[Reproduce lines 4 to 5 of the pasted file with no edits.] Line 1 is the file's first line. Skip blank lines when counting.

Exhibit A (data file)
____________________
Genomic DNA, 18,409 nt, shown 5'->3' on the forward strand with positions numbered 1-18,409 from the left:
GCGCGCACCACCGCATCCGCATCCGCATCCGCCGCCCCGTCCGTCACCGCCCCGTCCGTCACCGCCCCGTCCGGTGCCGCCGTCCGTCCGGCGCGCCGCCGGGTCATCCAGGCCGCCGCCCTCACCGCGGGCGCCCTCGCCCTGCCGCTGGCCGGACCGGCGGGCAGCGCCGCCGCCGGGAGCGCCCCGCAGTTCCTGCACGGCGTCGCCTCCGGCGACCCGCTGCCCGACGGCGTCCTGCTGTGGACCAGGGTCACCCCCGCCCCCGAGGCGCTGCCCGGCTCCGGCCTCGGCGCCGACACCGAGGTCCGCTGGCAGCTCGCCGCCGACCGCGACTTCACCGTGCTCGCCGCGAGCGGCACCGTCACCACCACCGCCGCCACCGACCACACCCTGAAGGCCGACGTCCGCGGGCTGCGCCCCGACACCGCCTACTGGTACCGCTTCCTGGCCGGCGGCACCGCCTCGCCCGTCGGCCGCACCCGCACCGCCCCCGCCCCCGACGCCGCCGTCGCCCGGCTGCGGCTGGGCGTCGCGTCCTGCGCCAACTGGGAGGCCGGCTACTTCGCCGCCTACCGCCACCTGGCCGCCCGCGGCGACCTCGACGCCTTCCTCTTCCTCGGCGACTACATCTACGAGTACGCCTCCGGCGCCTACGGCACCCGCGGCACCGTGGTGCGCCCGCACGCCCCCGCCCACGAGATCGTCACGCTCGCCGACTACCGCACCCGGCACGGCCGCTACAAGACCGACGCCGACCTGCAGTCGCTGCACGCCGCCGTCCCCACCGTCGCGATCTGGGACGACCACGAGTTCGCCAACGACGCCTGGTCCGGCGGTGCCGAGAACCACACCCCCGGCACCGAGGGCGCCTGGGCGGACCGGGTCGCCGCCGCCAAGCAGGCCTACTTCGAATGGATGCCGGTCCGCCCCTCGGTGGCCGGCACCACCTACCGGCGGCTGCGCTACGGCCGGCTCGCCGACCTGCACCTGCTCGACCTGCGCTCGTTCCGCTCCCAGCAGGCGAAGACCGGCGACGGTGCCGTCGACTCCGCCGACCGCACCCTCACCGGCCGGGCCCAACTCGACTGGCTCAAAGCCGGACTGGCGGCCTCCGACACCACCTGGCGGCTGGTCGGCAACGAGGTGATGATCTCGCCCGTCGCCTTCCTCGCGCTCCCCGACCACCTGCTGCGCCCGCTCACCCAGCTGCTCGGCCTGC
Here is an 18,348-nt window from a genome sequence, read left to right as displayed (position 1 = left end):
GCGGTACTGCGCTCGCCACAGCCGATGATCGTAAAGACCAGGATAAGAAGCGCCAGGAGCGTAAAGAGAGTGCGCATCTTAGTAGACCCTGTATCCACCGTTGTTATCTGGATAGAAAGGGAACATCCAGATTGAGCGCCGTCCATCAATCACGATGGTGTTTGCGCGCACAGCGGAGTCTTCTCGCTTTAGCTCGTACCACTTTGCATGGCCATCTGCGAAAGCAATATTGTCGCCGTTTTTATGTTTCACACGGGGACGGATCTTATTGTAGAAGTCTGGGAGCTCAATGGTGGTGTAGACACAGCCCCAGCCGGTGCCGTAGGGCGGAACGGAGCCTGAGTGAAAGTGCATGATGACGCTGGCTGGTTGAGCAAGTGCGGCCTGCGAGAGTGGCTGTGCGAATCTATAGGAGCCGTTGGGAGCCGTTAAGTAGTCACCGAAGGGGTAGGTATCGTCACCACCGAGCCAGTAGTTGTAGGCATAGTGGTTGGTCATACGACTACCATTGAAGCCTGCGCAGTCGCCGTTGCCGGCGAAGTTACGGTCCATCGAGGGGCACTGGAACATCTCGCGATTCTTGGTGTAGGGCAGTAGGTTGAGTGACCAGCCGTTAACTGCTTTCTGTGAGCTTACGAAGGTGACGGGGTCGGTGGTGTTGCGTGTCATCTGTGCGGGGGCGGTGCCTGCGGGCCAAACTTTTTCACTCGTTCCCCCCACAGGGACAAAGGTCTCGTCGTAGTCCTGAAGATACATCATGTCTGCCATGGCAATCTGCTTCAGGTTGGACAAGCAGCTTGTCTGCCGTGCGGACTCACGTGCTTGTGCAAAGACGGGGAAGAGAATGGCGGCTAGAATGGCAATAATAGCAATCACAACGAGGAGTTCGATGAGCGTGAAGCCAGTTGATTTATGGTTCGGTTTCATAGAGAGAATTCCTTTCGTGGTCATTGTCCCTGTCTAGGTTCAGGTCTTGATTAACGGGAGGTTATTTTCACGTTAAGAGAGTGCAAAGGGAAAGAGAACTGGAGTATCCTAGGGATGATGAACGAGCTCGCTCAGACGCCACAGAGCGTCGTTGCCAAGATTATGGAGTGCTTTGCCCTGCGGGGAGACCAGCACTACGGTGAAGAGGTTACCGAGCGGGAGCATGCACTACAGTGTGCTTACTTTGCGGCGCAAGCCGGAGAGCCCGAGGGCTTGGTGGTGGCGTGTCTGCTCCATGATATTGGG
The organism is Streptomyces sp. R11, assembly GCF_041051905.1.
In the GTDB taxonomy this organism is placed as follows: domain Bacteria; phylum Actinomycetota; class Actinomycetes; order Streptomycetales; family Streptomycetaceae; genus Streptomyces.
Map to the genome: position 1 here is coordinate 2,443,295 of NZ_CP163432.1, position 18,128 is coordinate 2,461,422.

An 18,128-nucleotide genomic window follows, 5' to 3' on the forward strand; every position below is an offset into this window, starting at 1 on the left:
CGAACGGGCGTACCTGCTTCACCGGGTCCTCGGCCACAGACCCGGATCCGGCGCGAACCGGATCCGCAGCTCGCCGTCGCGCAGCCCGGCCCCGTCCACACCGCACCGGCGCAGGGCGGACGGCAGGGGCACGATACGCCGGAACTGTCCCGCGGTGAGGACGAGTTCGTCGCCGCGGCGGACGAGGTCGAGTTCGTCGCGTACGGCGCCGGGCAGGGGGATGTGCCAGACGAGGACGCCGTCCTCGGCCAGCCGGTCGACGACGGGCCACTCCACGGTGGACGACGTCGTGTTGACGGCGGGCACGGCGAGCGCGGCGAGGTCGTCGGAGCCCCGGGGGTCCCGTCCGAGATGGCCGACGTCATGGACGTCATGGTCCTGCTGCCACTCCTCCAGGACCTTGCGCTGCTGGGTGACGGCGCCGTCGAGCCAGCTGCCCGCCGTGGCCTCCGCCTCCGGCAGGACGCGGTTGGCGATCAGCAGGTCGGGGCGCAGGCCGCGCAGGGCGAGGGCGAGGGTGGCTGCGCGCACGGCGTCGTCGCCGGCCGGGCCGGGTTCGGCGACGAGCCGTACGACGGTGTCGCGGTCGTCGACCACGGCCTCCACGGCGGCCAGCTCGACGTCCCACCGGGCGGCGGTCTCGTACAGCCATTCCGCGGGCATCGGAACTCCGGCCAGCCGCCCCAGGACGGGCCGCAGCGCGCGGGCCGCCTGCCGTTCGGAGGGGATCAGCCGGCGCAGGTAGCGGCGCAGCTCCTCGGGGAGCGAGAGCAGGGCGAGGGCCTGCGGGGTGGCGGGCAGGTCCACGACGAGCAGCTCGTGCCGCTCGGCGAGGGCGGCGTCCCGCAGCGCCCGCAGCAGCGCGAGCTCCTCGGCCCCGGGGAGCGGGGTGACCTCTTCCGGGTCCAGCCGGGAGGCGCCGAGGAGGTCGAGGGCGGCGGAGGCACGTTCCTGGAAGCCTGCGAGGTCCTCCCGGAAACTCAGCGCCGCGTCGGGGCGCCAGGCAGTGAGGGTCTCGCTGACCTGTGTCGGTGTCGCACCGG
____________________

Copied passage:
GCGGTACTGCGCTCGCCACAGCCGATGATCGTAAAGACCAGGATAAGAAGCGCCAGGAGCGTAAAGAGAGTGCGCATCTTAGTAGACCCTGTATCCACCGTTGTTATCTGGATAGAAAGGGAACATCCAGATTGAGCGCCGTCCATCAATCACGATGGTGTTTGCGCGCACAGCGGAGTCTTCTCGCTTTAGCTCGTACCACTTTGCATGGCCATCTGCGAAAGCAATATTGTCGCCGTTTTTATGTTTCACACGGGGACGGATCTTATTGTAGAAGTCTGGGAGCTCAATGGTGGTGTAGACACAGCCCCAGCCGGTGCCGTAGGGCGGAACGGAGCCTGAGTGAAAGTGCATGATGACGCTGGCTGGTTGAGCAAGTGCGGCCTGCGAGAGTGGCTGTGCGAATCTATAGGAGCCGTTGGGAGCCGTTAAGTAGTCACCGAAGGGGTAGGTATCGTCACCACCGAGCCAGTAGTTGTAGGCATAGTGGTTGGTCATACGACTACCATTGAAGCCTGCGCAGTCGCCGTTGCCGGCGAAGTTACGGTCCATCGAGGGGCACTGGAACATCTCGCGATTCTTGGTGTAGGGCAGTAGGTTGAGTGACCAGCCGTTAACTGCTTTCTGTGAGCTTACGAAGGTGACGGGGTCGGTGGTGTTGCGTGTCATCTGTGCGGGGGCGGTGCCTGCGGGCCAAACTTTTTCACTCGTTCCCCCCACAGGGACAAAGGTCTCGTCGTAGTCCTGAAGATACATCATGTCTGCCATGGCAATCTGCTTCAGGTTGGACAAGCAGCTTGTCTGCCGTGCGGACTCACGTGCTTGTGCAAAGACGGGGAAGAGAATGGCGGCTAGAATGGCAATAATAGCAATCACAACGAGGAGTTCGATGAGCGTGAAGCCAGTTGATTTATGGTTCGGTTTCATAGAGAGAATTCCTTTCGTGGTCATTGTCCCTGTCTAGGTTCAGGTCTTGATTAACGGGAGGTTATTTTCACGTTAAGAGAGTGCAAAGGGAAAGAGAACTGGAGTATCCTAGGGATGATGAACGAGCTCGCTCAGACGCCACAGAGCGTCGTTGCCAAGATTATGGAGTGCTTTGCCCTGCGGGGAGACCAGCACTACGGTGAAGAGGTTACCGAGCGGGAGCATGCACTACAGTGTGCTTACTTTGCGGCGCAAGCCGGAGAGCCCGAGGGCTTGGTGGTGGCGTGTCTGCTCCATGATATTGGG
The organism is Streptomyces sp. R11, assembly GCF_041051905.1.